10 Ancient Battles That Ended Empires
By Jonathan H. Kantor, Listverse, 6 November 2016.
By Jonathan H. Kantor, Listverse, 6 November 2016.
Most battles are only one of many that help to decide the fate of kingdoms and empires. On occasion, however, there is a battle so epic that its outcome can lead to the complete destruction of civilizations, a decline from which they never recover, or their handing over to a greater force. Here are ten ancient battles that ended empires, destroyed armies, and changed history.
10. The Battle Of Muye (1046 BC)
Photo via Ancient World History
The Battle of Muye was fought between the tribes of Zhou against the Shang Dynasty for control over China. The Zhou army consisted of 50,000 skilled soldiers, while the much stronger Shang forces exceeded 530,000, with an additional 170,000 armed slaves. The Shang slaves defected to the Zhou, which greatly demoralized the remaining soldiers, many of whom also defected. The ensuing battle was fierce, and the Shang forces were easily defeated by the better-trained Zhou.
When the battle was over, the Shang Dynasty was destroyed, and the Zhou Dynasty was established. King Di Xin of the Shang Dynasty immolated himself following the defeat, leaving China open for rule by the Zhou. The Zhou Dynasty holds the distinction of being the longest-reigning dynasty in Chinese history.
9. Sicilian Expedition (415-413 BC)
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As the Peloponnesian War was being fought in Greece, Athens sent an expedition to Syracuse, the most powerful state on the island of Sicily. The expedition began as a light force of 20 ships before being boosted into a naval armada of more than 200 ships with over 10,000 troops. By the time the armada reached Syracuse, the city was already supported by Sparta. The entire fleet and its troops were either killed or surrendered to the Sicilians, resulting in a massive blow to Athenian manpower and morale.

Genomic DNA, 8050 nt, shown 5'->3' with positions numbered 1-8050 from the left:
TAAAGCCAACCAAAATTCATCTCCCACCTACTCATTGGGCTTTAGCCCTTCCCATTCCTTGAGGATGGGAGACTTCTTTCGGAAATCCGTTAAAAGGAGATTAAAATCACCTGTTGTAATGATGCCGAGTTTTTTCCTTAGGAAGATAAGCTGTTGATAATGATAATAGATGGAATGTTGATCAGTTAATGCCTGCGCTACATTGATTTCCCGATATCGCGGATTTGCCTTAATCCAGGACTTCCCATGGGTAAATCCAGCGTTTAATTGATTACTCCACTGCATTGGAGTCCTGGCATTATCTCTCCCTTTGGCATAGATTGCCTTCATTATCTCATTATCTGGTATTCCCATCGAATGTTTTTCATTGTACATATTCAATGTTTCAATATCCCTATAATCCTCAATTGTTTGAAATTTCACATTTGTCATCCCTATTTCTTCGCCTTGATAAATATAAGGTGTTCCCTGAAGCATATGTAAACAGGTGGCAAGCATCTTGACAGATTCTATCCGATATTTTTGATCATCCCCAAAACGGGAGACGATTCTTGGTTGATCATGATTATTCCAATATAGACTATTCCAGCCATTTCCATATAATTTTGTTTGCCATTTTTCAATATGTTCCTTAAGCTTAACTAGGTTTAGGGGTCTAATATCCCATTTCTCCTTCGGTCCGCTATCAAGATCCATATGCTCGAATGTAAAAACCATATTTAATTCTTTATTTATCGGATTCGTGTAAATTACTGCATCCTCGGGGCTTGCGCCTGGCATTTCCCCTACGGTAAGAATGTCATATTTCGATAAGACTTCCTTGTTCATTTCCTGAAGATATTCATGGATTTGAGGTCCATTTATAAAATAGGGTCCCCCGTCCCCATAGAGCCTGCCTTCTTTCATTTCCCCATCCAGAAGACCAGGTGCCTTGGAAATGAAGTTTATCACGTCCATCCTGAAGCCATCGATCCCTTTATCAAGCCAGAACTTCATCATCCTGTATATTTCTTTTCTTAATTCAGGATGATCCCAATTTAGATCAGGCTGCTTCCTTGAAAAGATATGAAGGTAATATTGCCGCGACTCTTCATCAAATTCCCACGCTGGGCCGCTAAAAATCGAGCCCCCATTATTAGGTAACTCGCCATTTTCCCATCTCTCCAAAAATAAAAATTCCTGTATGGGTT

The defeat was so widespread that it became the turning point in the war. It is considered to be the most devastating single loss of any similar expedition in history, and Athens never fully recovered, ensuring Sparta’s victory by the end of the conflict in 404 BC.
8. The Battle Of Changping (262-260 BC)
Photo credit: 997788.com via The World of Chinese
The Battle of Changping was one of the bloodiest battles of China’s Warring States Period. It was fought between the states of Qin and Zhao. The Qin army had a numeric advantage over the Zhou, with their force totaling 550,000 men, versus Zhao’s 450,000. Nearly all of the Zhao army was killed in the aftermath of the fighting. Approximately 50,000 Zhou were killed in the battle, and an estimated 400,000 were captured and buried alive.
Zhou was unable to recover from the defeat, which only bolstered Qin’s standing among the remaining states, which could not mount a large enough alliance to challenge the Qin. The Warring States period continued for three decades, but the continuous expansion of Qin made the issue of their dominance a certainty. By 221 BC, Qin had successfully unified China.
7. The Battle Of Julu (207 BC)
Photo via Best China News
The Battle of Julu was fought between the rebel forces of the insurgent state of Chu and the Qin Dynasty. The rebels amassed a force of between 50,000 to 60,000 men to fight against a Qin army of 200,000. The Chu were commanded by Xiang Yu, who sent his men across the Yellow River with only three days of supplies and no means of procuring more without successfully defeating and pillaging the enemy. What followed were nine bloody engagements that resulted in more than 100,000 Qin deaths.
The crippling defeat forced the Qin commander, General She Jian, to throw himself into a fire rather than surrender. The Chu destroyed the remaining Qin army, leaving 200,000 men as prisoners of war. Not wanting to test their loyalty or the limits of his resources, Xiang Yu had all of the captured Qin soldiers buried alive.
6. The Battle Of Zama (202 BC)
Photo via the Pennsylvania State University
The Battle of Zama marked the end of the Second Punic War and resulted in the defeat of Hannibal. Under the command of Scipio, the Romans devised a plan to defeat Hannibal’s war elephants.
Roman skirmishers blew their horns and beat their drums, frightening several of the elephants, which turned and rampaged against the Carthaginian troops. The remaining elephants ran harmlessly through the columns and were easily dispatched. The battle intensified as each line clashed until the Roman cavalry was able to encircle the Carthaginian infantry and win the battle.
Hannibal escaped, though his losses were severe: 20,000 dead and 20,000 more captured. The loss was so devastating to Carthage that they were never able to challenge Rome again.
5. The Battle Of Mobei (119 BC)